They'll start fracking now, to get every last drop.
Minneapolis/St. Paul: It's becoming more common to see folks using incredibly fat-tired mountain bikes in all weathers, but regular bikes (even road bikes) are now seen every winter, even below 0F. Credit to determined riders and cities that make an effort. Bike trails are plowed by specialized equipment, although at a delay like you mentioned, riders still venture out on the streets. Thanks to all for using bike lights, even during the day.
We have to differentiate between "made for the screen" and books: Battlestar Galactica and Star Wars were made to look pretty. Everyone can cite their fave SciFi books, but I'll just go with Harry Harrison's Stainless Steel Rat, who eloquently asserted that interstellar war was a complete waste of effort, then goes on to write one book where (wait for it) a bunch of folks decide to wage interstellar war.
Ok, Accepting that flyingsquid's remark and mine will be moderated into Negativeland, I will feed his/her troll-ness just this once.
Budgets running "over": I agree that you have, using perfect 20/20 hindsight, identified a worrisome trend: rising NASA project costs over time. I will argue against this as a legitimate complaint on 2 fronts:
A) All government projects rise, at rates at least equal to NASAs. By the time the projects "end" they all appear wildly delayed, and hugely inflated. B1, B2, F22, F35, LCS, Stryker, M2 Bradley, M1 Abrams, F18 (which was the loser in the competition for the F16), NexRad, IRS software upgrades, the list is endless. You've chosen to reframe NASA's behavior as out-of-place, when creeping budgets and timelines are the norm. These "creeps" are in fact reviews, where congress revisits the project's justification and reconsiders continuance or abandonment.
B) Hindsight is unavoidable, but somewhat useless. All government projects are engaged in for the best reasons at the time. (Including pork: politics and perception are both, unhappily, reasons.) All of them are initially put up with gigantic dark-areas of knowledge. The proponents of the project have to name the best number they can with the available knowledge, then run with it. Each successive increase is a far harder battle than the initial start, and the fact that a project eventually flies means that the best congressional minds decided it was worth it at each of those increases.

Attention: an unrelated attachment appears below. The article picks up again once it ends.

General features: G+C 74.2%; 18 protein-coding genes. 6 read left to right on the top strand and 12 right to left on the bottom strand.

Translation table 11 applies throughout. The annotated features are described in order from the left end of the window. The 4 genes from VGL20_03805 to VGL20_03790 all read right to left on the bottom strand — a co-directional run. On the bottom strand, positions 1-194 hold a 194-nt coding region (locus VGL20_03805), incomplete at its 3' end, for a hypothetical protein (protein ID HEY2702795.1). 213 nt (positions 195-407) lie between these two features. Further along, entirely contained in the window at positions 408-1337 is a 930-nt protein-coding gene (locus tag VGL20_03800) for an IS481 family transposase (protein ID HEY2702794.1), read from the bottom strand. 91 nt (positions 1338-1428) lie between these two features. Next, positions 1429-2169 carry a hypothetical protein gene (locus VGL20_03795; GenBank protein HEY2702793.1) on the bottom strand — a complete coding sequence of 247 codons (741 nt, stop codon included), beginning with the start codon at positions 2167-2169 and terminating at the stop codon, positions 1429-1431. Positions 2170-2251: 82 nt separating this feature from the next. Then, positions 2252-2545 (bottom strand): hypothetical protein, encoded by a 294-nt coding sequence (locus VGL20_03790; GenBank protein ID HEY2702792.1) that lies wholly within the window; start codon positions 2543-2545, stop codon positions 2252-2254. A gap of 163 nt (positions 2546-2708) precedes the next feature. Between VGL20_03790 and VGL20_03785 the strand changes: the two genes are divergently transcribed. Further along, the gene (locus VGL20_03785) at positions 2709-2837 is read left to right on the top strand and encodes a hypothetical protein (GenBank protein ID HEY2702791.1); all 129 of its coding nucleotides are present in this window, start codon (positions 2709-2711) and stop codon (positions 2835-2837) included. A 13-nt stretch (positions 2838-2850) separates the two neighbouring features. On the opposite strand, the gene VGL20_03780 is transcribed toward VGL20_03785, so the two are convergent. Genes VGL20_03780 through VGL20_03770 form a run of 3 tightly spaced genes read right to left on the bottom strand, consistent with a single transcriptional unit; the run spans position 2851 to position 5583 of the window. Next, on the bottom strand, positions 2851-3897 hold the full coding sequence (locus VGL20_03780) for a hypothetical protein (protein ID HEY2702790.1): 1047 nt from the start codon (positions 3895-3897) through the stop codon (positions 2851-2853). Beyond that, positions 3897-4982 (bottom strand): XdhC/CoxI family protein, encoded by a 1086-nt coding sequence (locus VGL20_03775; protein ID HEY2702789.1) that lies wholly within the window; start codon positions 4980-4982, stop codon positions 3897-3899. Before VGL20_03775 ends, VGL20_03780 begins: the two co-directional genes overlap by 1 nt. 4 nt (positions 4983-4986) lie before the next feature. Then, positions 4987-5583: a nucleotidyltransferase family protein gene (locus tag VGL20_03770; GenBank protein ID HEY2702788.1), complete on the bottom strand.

My conclusion: You are offended by a pattern of behavior that is visible looking back, but invisible looking forward. I welcome your proposal to eliminate this problem, but to tote out the tried-and-true phrases like "accountability for failures" and "leadership is failing them" is to cloth Luddism in conservative gowns. I've attempted to make the case that while the system isn't elegant, it is your perception of it that is your problem. This inelegant system produces investments that it believes are worthy, using the best information available at the time, at each step along the way. That it follows a Drunkard's Walk is meaningless if it gets to the desired goal.
That's the ONLY mention of IRIX so far in this thread?! How the mighty have fallen... [Kiff sigh]
"oil-canning" (that sound) was normal, and the LEMs walls did it. It costs an automaker a fortune to prevent "oil-canning" on hoods and hatches, it wasn't a concern on the LEM.
The walls were so thin that workers damaged them (even holed them) with their safety shoes. After delays due to the repairs, it became a work-order to remove shoes when working inside the nearly finished LEMs. The cover of the ascent engine was really vulnerable. IIRC it was the first production use of chemically-etched sheet metal in the aerospace business. BTW, Grumman made the skin so thin because they were under the greatest pressure to cut weight.
Yes, this extremely thin metal was "stronger" when under tension due to internal pressurization, but it was still ridiculously thin for terrestrial purposes.
Kelly, Thomas J. Moon Lander: How We Developed the Apollo Lunar Module. Washington [D.C.: Smithsonian Institution, 2001]
Woods, W. David. How Apollo Flew to the Moon. New York: Springer Verlag, 2008. Ebook (Kindle).
Did this for 11 years: you walk decades of miles every day over broken terrain during show-setup. Then, during teardown, you're hustling (almost a jog) over somewhat shorter distances, to gather up gear. Remember, you'll be carrying tools through all this. 2 laptops, in rare occasions, but never less than about 10lbs of "insurance." (Stuff you don't want to have to walk back for.) Add a hotel or two, and a day with only 5 miles walked is a nap.
The above applies when you work "for the house" either on staff or as a permanent contractor to the facility. I think the folks who come "with the show" have a different experience: they probably stress more, and walk a teensy bit less. I could be wrong on that, I've never done the travelling-net-geek thing for trade shows.
Still, it's a new shiny thing every 2 weeks, a lot of exercise, and I got to work with the best telecom people in the world.